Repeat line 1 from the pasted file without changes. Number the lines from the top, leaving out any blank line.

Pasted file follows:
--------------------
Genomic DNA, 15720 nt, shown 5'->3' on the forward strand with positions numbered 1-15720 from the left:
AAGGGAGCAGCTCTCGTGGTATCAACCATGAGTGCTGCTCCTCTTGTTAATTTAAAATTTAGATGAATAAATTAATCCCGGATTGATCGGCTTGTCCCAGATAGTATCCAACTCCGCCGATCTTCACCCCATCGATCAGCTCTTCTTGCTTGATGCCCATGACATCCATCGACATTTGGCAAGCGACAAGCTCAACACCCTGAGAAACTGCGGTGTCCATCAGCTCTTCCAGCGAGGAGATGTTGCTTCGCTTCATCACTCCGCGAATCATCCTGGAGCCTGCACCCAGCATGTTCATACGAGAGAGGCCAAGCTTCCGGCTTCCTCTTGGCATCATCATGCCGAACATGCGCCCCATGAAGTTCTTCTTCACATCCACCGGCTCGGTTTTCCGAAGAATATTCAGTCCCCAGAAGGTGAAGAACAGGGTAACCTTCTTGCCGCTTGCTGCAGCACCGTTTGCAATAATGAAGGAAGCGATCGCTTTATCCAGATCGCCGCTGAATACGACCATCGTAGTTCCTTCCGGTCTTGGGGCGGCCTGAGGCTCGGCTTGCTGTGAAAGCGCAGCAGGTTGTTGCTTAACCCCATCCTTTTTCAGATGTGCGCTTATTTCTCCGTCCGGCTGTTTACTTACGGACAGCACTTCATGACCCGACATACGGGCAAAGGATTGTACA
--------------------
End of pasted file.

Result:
Genomic DNA, 15720 nt, shown 5'->3' on the forward strand with positions numbered 1-15720 from the left: